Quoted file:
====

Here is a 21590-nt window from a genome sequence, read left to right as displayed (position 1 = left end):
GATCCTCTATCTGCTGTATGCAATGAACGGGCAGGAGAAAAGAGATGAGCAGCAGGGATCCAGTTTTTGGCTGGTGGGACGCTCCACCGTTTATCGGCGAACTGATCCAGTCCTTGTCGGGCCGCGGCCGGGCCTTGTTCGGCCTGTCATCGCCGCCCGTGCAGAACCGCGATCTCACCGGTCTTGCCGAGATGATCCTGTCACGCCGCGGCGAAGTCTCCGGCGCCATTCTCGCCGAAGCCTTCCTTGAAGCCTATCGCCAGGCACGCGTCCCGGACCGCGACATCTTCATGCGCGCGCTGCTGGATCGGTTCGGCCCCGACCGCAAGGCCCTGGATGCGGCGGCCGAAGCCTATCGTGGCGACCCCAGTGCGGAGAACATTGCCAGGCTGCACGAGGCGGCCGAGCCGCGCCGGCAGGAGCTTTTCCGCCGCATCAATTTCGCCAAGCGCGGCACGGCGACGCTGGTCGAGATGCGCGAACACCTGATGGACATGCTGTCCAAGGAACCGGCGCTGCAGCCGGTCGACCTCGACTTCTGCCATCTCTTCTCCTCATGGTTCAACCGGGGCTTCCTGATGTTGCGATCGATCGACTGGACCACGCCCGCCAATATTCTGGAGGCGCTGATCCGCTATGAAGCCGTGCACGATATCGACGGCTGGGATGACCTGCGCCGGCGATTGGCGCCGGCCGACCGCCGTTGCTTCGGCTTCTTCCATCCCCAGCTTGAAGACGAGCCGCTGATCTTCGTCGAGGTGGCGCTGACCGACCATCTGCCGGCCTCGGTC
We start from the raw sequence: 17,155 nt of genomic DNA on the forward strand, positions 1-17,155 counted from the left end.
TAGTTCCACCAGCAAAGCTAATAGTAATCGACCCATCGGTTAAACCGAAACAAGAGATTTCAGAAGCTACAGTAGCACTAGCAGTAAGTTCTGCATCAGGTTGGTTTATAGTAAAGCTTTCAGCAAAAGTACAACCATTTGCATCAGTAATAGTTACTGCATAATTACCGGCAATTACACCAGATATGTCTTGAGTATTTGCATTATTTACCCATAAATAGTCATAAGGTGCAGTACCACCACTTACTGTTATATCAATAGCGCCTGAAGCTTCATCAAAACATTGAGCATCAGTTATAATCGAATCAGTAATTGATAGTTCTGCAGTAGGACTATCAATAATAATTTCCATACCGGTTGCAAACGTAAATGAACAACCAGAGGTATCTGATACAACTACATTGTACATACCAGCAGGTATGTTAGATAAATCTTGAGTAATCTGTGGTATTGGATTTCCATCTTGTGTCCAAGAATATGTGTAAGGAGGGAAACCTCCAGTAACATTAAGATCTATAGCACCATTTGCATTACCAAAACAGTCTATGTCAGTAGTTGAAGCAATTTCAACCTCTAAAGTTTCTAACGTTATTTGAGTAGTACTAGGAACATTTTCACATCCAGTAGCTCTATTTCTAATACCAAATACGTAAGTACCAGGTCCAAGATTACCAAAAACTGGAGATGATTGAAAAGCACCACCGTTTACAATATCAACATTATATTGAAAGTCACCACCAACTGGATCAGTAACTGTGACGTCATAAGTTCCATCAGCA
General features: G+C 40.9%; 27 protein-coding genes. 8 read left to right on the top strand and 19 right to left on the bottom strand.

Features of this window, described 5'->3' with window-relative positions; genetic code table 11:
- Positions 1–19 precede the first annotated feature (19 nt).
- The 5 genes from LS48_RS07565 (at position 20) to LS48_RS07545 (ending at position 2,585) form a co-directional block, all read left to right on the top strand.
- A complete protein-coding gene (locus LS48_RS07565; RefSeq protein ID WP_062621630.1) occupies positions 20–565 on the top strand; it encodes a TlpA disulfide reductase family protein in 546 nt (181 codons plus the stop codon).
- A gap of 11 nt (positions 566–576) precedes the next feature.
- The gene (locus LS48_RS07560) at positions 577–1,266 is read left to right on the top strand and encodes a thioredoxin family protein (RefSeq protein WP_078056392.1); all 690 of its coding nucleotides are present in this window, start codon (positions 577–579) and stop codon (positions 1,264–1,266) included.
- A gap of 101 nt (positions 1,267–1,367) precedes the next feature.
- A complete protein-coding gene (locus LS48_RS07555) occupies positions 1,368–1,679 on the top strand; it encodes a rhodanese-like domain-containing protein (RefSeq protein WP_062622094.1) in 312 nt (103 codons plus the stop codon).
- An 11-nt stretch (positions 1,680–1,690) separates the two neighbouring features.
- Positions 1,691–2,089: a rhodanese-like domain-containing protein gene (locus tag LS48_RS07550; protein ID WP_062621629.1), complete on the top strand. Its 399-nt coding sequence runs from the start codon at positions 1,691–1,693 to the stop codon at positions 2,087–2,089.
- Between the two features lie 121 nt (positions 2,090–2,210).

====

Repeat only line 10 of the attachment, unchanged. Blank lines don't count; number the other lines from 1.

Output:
- A gap of 11 nt (positions 566–576) precedes the next feature.